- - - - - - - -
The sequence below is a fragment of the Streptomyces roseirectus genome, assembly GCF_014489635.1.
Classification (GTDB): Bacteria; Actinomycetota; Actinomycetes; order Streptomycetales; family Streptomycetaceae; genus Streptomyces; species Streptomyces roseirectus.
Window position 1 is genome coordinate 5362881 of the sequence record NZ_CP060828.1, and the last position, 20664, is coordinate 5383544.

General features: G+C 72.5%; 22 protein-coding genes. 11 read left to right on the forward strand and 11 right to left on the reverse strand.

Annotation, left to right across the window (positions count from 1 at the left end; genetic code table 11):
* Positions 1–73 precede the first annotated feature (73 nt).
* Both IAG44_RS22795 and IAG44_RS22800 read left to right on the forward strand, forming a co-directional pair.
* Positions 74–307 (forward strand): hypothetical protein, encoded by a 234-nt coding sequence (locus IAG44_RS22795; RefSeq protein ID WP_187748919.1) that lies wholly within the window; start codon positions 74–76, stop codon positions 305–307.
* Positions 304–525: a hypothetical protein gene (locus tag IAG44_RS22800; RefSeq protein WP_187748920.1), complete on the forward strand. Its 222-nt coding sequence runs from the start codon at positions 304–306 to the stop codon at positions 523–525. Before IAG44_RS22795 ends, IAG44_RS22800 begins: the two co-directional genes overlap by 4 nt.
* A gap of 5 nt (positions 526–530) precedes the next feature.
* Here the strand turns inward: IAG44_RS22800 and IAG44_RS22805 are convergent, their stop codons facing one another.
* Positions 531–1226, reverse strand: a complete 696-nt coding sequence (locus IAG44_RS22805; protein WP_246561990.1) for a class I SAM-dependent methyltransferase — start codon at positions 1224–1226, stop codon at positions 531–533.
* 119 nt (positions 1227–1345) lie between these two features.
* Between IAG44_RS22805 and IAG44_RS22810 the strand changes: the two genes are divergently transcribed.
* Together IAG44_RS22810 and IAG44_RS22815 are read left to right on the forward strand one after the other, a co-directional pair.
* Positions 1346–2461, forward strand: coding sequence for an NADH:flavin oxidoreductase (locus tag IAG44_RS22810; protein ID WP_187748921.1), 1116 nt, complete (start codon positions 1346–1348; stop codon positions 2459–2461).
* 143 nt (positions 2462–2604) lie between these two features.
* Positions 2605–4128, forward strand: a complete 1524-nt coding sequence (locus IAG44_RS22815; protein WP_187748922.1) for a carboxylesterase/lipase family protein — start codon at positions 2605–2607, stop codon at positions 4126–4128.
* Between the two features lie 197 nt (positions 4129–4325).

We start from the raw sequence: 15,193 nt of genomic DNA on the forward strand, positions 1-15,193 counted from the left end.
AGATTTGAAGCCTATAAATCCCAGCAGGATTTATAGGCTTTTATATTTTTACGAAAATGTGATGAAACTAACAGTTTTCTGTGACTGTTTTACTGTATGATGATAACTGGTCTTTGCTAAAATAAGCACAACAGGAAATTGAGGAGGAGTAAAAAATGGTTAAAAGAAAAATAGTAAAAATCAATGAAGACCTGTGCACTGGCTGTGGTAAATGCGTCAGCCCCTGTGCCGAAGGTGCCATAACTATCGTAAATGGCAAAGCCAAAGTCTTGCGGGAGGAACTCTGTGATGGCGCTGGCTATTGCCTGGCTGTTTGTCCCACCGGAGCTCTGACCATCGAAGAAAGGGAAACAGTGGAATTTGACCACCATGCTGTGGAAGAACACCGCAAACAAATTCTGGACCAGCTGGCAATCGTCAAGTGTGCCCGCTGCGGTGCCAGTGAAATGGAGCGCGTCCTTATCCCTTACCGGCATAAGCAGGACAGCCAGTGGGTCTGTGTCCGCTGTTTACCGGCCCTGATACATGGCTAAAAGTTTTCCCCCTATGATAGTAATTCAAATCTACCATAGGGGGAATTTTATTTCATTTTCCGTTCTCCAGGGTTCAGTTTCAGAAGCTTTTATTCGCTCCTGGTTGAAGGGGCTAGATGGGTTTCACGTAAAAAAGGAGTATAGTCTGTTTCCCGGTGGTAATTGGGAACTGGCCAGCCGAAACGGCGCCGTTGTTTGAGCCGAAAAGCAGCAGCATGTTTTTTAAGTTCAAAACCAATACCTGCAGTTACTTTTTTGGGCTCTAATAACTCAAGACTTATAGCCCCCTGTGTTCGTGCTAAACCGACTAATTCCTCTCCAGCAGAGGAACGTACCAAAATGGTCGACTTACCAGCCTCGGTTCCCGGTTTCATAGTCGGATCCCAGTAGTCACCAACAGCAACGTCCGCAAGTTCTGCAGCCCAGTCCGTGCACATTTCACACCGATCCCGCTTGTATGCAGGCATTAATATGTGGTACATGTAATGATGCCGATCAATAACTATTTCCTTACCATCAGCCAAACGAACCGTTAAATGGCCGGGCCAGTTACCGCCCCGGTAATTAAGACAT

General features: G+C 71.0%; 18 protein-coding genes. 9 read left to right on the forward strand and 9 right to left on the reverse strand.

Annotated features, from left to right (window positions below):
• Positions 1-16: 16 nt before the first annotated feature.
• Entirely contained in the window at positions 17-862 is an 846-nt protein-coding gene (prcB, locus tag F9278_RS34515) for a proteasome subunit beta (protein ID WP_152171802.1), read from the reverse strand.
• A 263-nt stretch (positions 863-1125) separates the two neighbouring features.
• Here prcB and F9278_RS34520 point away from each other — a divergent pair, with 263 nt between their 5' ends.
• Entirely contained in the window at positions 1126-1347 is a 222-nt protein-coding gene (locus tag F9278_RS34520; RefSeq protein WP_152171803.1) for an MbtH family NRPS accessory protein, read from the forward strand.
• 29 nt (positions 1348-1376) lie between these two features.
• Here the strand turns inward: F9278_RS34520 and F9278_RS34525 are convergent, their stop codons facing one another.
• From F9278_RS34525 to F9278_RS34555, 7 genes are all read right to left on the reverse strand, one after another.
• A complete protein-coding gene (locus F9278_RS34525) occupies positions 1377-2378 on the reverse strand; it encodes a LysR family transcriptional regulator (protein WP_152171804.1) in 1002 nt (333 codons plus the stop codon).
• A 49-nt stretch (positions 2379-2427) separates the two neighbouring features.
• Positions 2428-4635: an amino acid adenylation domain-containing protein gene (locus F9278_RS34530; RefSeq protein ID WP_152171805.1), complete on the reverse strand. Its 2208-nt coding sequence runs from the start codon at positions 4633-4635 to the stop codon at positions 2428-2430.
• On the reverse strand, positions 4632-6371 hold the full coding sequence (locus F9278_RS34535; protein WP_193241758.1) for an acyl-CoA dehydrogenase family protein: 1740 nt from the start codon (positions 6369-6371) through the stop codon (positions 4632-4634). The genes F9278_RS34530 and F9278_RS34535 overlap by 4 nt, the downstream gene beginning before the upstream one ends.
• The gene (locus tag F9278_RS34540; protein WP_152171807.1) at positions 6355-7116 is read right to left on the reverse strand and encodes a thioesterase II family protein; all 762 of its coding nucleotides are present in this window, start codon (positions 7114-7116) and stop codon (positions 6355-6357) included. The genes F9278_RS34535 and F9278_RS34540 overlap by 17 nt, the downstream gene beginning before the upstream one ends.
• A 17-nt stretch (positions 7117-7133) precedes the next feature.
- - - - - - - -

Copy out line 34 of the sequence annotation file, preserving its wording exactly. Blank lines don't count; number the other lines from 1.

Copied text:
• Positions 2428-4635: an amino acid adenylation domain-containing protein gene (locus F9278_RS34530; RefSeq protein ID WP_152171805.1), complete on the reverse strand. Its 2208-nt coding sequence runs from the start codon at positions 4633-4635 to the stop codon at positions 2428-2430.